MARIKINA CITY (MindaNews/07 October) — The Local Government Code was made law on October 10, 1991, 20 years ago.
Has it made a difference on the lives of our people?
I think so.
With some powers originally concentrated in the hands of the central government in Manila now devolved to the LGUs, there is no way the status quo (before the Code was enacted) in the areas of local governments would be kept. Moreover, with 40% of the monies that were previously collected and disbursed by the central government now going directly into the coffers of local government units, there is no preventing changes for the better in local governance from taking place.
But are there abuses?
Certainly, there are. Glaring examples are the brazen employments of Ghost Employees for Ghost Projects as in Quezon City and the unabashed bias for favored contractors as in Cagayan de Oro City.
In plain language, the looting of public funds does happen unfortunately in some LGUs.
But is that the fault of the Local Government Code?
Of course, it is not.
There are applicable laws against malversation or even plunder of public funds.
There are accounting procedures to be followed.
There is the Commission on Audit to check on the validity of the disbursement of public funds.
Still, the looting and the thievery go on. In some, but, happily, not in all local government units.
What can be done immediately to stop the hemorrhage of public funds that go into the bloody pockets of the thieves in local government?
Apply strict COA regulations. Replace COA auditors who are either helpless or, worse, in cahoots with corrupt local government officials.
Prosecute and jail all of them. Get the Ombudsman, now that we have a new one at the helm of the crime busting organization – Justice Conchita Carpio Morales – who has a no-nonsense and incorruptible reputation, to act speedily on the cases that are filed with the office. And not allow the inordinate delay of the charges that keep both the offenders and the offended parties waiting no end for a just resolution of their cases.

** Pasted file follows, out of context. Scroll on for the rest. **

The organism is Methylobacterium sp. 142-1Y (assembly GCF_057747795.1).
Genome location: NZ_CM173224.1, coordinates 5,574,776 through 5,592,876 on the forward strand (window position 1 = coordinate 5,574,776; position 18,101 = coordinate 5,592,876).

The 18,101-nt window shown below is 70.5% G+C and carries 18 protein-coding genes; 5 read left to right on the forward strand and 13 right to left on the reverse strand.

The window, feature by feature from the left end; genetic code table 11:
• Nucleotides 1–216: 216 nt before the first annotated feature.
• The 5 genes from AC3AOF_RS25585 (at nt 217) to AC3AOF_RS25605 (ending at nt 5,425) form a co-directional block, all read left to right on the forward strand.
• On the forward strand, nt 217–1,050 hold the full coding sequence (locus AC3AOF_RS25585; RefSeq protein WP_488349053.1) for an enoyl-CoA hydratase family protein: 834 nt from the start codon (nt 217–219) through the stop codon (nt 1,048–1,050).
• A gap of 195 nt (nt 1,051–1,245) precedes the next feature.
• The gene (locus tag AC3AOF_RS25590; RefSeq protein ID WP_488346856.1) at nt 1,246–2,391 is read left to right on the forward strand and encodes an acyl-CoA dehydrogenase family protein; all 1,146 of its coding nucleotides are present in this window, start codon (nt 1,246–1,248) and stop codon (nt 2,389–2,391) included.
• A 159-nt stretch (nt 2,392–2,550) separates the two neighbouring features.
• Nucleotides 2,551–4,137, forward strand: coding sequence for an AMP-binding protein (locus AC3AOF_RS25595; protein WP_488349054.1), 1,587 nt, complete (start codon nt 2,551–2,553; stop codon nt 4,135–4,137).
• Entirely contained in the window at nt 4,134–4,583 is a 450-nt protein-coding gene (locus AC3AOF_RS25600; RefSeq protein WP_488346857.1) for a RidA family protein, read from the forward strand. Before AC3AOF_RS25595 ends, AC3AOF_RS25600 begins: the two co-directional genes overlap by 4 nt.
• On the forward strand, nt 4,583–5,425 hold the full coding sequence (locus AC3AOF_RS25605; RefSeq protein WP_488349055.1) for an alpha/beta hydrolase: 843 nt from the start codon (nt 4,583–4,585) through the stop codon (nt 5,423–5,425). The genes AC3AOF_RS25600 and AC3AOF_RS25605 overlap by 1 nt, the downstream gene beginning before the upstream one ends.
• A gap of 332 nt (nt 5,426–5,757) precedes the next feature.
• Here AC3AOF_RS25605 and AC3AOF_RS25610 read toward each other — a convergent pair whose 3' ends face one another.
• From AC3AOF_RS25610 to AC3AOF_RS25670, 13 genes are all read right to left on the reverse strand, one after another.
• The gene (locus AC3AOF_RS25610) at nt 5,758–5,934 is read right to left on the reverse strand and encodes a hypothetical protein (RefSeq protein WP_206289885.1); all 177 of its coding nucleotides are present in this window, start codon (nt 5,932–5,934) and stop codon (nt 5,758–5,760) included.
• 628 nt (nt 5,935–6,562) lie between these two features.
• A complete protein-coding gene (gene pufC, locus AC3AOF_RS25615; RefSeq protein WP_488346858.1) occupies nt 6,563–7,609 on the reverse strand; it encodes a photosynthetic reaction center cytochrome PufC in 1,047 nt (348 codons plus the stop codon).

Perhaps, if corruption is really shown as a way of life of a particular local government unit, then, the next quarterly releases of the internal revenue shares of the concerned LGU may – by amendatory law – be withheld until the previously released shares are properly liquidated and accounted for.
There are some amendments to the Local Government Code that I urgently propose:
Increasing the internal revenue share of LGUs from 40% to 50%. This will translate into several billions more for the coffers of local governments.
Including the collections of all government agencies like Customs, the LTO, and, even from gas revenues in the totality of the funds to be divided up between the central and local governments 50-50. As of now, only BIR collections are included in the funds to be shared by the central government with the local government units.
Prohibiting the central government from recentralizing directly or indirectly the powers of agencies like Health, Agriculture and Social Welfare that had been devolved.
Reducing the Internal Revenue shares of certain cities that are awash with money and redirecting the excess funds to municipalities and barangays in clear need of development assistance.
Increasing the power and the funds of local governments for the education of their constituents and for disaster mitigation and risk management.
As I end, may I give this piece of advice to the national administration officials: Please do not tinker with the INTERNAL REVENUE shares of local governments. If you have to reduce their internal revenue shares, do so in accordance with law. There is a procedure defined in the Local Government Code to adjust the internal revenue shares. Follow the law and avoid complicating the lives of our people in and out of local governments. You will also avoid unnecessary lawsuits and antagonizing the officials and the residents especially of the poorer areas of the country.
Those are some observations that I, as one of the authors of the Local Government Code of 1991 feel I need to share with our readers. I hope that the ideas can spark better ones to attain the dream of local autonomy: law and order; peace and development, and, the much-awaited hope of the transformation of our people and our country.
[The author is now running the Center for Good Governance at the University of Makati]